Pincher Creek library taking steps toward expansion

·5 min read

If you’ve been to Pincher Creek Municipal Library lately, the first thing you probably noticed was the sheer amount of items available for checkout.

While the number of books is a good sign for local bibliophiles, the small space is beginning to hinder day-to-day operations, presenting as a lack of adequate office space for staff, storage for the outdoor equipment the library rents out, and an area for community events the library hosts.

Expanding the library has been on the board of directors’ radar for quite some time, with a formal delegation going before town council last autumn. Currently, requests for proposals are being sent to architects and engineering firms to create a plan of what an expansion could look like.

“Until we have the plan, it is very difficult to know what funds we will need,” says Michael Barkwith, a board member who has been working on the expansion plans.

“Right now we are speaking with the town since they own the whole of the recreation centre and any expansion must be done through and with the town. We’re also keeping the MD appraised to produce a plan for a fair and reasonable way to expand the library.”

While the expansion won’t happen immediately, Barkwith says securing the engineering and architectural plans now will help get the ball rolling for serious discussions next year.

“We hope to get the contract this year, and then hopefully over the winter period we will get the plans built up so we have a plan to present very early next year,” he adds.

Preliminary expansion plans include a larger children’s area as well as increased office space for staff. Private study rooms that would be available for booking are something the board wants to include, and connecting an auditorium to the library for public events is also being considered.

Coun. Mark Barber, town council’s representative on the library board, says starting the planning process now will ensure the town has the information it needs to help move ahead with the library’s expansion.

“The footprint they have right now is too small,” Barber says. “They’ve been working really hard to put together funds for expansion plans.”

The town is currently involved in building a new curling rink near the golf course; once that project is completed, Barber continues, expanding the library is the next logical project.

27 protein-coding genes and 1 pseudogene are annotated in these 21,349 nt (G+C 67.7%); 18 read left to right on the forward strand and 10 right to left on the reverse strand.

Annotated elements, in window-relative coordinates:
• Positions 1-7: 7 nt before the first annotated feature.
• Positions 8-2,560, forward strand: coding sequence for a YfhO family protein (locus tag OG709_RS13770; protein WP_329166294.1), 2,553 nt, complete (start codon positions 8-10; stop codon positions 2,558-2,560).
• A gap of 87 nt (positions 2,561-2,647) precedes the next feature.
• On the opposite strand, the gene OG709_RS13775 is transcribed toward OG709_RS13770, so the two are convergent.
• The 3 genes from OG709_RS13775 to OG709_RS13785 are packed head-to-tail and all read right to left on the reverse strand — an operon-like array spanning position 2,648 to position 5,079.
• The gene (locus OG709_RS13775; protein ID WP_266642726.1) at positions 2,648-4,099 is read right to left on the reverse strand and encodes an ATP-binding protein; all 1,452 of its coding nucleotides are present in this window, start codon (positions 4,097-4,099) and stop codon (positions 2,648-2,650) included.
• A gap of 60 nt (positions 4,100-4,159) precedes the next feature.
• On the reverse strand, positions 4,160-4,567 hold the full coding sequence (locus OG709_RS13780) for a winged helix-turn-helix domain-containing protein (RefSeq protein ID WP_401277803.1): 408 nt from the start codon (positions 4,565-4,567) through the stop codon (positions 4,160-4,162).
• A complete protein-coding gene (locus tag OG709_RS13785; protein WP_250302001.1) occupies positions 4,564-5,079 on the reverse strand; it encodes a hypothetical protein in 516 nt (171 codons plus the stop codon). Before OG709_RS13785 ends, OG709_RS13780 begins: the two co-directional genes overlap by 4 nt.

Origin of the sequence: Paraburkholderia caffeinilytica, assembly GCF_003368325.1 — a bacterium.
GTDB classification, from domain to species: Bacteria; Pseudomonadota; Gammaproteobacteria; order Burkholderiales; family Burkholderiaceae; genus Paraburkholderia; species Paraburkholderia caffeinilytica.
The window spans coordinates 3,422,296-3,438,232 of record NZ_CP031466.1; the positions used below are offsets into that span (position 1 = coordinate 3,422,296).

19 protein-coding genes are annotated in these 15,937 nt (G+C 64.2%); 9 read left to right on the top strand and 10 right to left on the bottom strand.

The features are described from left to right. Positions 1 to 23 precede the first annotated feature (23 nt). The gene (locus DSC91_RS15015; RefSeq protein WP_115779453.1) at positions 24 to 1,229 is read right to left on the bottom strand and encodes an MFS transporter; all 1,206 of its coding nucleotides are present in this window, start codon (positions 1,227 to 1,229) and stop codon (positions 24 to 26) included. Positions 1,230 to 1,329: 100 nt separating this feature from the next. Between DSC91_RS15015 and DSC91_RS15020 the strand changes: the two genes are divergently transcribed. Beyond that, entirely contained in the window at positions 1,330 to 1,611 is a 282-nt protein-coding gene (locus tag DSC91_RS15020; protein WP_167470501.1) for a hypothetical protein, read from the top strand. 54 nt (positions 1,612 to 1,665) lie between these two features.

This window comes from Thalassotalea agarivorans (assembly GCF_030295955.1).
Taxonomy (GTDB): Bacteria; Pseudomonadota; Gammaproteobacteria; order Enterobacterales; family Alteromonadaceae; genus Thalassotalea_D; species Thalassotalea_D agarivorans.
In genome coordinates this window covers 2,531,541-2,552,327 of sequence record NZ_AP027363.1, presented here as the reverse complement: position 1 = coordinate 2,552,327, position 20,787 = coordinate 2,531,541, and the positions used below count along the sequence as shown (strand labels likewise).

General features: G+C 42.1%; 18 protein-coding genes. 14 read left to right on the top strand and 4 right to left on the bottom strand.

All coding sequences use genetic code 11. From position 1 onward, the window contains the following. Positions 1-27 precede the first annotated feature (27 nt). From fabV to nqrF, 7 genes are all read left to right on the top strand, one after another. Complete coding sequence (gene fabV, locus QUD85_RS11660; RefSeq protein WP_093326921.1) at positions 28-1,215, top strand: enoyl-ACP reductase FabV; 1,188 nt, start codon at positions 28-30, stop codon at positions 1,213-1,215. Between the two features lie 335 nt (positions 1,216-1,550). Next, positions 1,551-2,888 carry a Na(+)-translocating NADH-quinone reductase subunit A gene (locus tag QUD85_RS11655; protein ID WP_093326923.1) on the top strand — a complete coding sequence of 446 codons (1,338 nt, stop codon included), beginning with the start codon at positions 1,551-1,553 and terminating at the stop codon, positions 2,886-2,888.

“A lot of things have to fall into place for this to come together,” he adds.

The most likely place for the library to expand is eastward into the parking lot. Though the lot is fully utilized now, Barber says demolishing the old curling rink to create a parking lot after the curling club moves to its new location would provide a good replacement.

Expanding the library won’t be cheap, though some of the cost could be offset with grant funding, which is where completing the engineering plans come into play.

“Unless you have the plans, a sort of shovel-ready project, the grants are hard to come by,” Barber says.

The plans themselves, of course, come with a price tag. Library reserve funds are one source available, as well as a generous $300,000 donation from Glen and Lois Mumey.

The Mumeys felt donating to the library was a worthy cause after speaking with Janice Day, the former manager. When a provincial matching program was announced last fall, they decided to move ahead with their donation.

“We thought we should act very quickly if we were going to have a chance at it,” Glen recalls. “The library ended up being ineligible for it, so we decided just to leave it in.”

The Mumeys used to live in the Edmonton area, with a farm outside Wetaskiwin and Glen working as a professor of finance at the University of Alberta. The family bought a cabin in the Porcupine Hills in 1998 before settling permanently in the Burmis area in 2002.

“We’ve really enjoyed life down here,” Glen says. “We have some money to spare and enjoy the community here and don’t think we should wait for taxpayers to do everything. We feel some responsibility for individuals who can’t afford it, to help in the community.”

Contributing to the library’s plans, he continues, is a good way to help, and going public with the donation is one way the Mumeys felt they could help the others become aware of the project and support it.

“The place certainly could do with a makeover, and they do need a little more space for staff. It’s a chance to rethink the library — I do think it’s an important institution for the community,” says Glen.

“I’ve looked at quite a few libraries and done some reading, and I'm quite convinced that a library like ours should interest people in reading,” he continues.

“You don’t need to go there to look things up — you can do that at home with Google and Wikipedia. You should be able to go and see some interesting things.”

In particular, an auditorium would be a worthy addition so the library could be a cultural centre for the community, Glen adds.

“It wouldn’t be a big auditorium, but they really don’t have very good space for the kind of things you could do with a 100-seat auditorium,” he says.

The library is planning on sending out requests for proposals for engineering plans this month.

Sean Oliver, Local Journalism Initiative Reporter, Shootin' the Breeze